Macroeconomic indicators - China manufacturing sees sizable slowdown

China Daily quoted HSBC Holdings PLC said China manufacturing activities stagnated in June in response to the 10 months of consecutive tightening measures.

Analysts said it is too early to say whether the world's second-largest economy will suffer a hard landing.

According to the HSBC report HSBC Purchasing Managers' Index dropped to an 11-month low of 50.1 in June compared with the final official reading of 52 in May indicating a sizable slowdown in the country manufacturing growth.

The HSBC PMI is published monthly by HSBC approximately one week before the China Federation of Logistics and Purchasing releases the final PMI. A reading above 50 means an expansion in the manufacturing sector while a reading below 50 indicates contraction.

Mr Qu Hongbin HSBC chief economist of China and co-head of Asian Economic Research said that the government's tightening measures and the decreasing demand from external markets led to a decline in the Chinese manufacturing sector.

He said that "The ongoing inventory de-stocking also slowed the output growth."

China consumer price index key indicator of inflation jumped to 5.5%YoY in May a new peak in almost three years and the central bank raised the required reserve ratio for commercial banks the sixth time this year on June 20.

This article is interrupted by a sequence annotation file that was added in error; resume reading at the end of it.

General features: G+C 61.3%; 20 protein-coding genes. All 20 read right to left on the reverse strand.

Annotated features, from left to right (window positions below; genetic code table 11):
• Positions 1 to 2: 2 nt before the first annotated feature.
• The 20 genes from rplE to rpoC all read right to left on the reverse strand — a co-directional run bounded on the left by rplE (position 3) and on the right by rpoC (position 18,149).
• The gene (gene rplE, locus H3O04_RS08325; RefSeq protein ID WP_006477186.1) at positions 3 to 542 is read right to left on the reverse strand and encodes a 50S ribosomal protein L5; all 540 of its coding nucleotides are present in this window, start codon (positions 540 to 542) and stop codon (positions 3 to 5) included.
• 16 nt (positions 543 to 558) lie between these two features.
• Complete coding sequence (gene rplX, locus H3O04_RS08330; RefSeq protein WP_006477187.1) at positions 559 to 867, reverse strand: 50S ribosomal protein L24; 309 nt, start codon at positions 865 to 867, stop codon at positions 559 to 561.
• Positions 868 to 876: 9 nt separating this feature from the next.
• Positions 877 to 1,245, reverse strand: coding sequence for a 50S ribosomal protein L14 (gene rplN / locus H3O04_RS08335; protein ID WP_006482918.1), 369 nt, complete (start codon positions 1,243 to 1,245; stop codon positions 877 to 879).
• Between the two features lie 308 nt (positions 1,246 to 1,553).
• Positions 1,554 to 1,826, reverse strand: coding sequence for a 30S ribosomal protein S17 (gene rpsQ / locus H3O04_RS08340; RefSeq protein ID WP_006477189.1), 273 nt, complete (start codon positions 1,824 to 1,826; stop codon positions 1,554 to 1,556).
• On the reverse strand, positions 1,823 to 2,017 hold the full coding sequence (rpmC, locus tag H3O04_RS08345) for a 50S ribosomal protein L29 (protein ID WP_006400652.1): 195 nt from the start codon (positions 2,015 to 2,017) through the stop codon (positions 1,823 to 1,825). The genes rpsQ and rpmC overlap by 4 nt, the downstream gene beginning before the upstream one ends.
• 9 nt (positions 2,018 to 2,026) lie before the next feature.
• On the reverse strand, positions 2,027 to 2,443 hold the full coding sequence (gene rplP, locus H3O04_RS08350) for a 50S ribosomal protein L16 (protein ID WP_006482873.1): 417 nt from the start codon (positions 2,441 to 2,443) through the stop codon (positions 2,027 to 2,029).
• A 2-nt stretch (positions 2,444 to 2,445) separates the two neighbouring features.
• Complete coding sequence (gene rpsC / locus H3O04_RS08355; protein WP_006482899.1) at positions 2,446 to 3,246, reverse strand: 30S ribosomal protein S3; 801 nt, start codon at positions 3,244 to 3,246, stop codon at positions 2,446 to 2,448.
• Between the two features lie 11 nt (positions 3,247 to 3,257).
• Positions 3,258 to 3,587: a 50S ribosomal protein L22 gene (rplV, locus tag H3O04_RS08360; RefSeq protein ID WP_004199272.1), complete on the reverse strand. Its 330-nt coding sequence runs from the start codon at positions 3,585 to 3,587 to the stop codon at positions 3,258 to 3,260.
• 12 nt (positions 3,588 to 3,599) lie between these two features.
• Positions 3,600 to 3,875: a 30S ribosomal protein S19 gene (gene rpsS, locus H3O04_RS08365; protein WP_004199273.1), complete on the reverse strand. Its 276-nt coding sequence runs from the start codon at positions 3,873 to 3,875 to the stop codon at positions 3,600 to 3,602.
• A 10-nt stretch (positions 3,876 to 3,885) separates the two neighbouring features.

Under the tight policies, the country's economic growth showed a continuous slowdown since April. The official PMI was 52.9 in April and 53.4 in March.

Mr Wang Jun an economist at the China Center for International Economic Exchanges, a government think tank said this continued drop in the HSBC PMI indicates that the government measures to tame high inflation have taken effect.

He said the tightening monetary policies may not ease in the short term because the nation's inflation is likely to climb higher in the future. He predicted the CPI figure to exceed 6%YoY in June. He added that although the HSBC PMI declined, it still showed an expansion in the manufacturing sector but at a slower rate.

Mr Wang said "I don't worry about a hard landing. The second quarter GDP is likely to stay above 9%."

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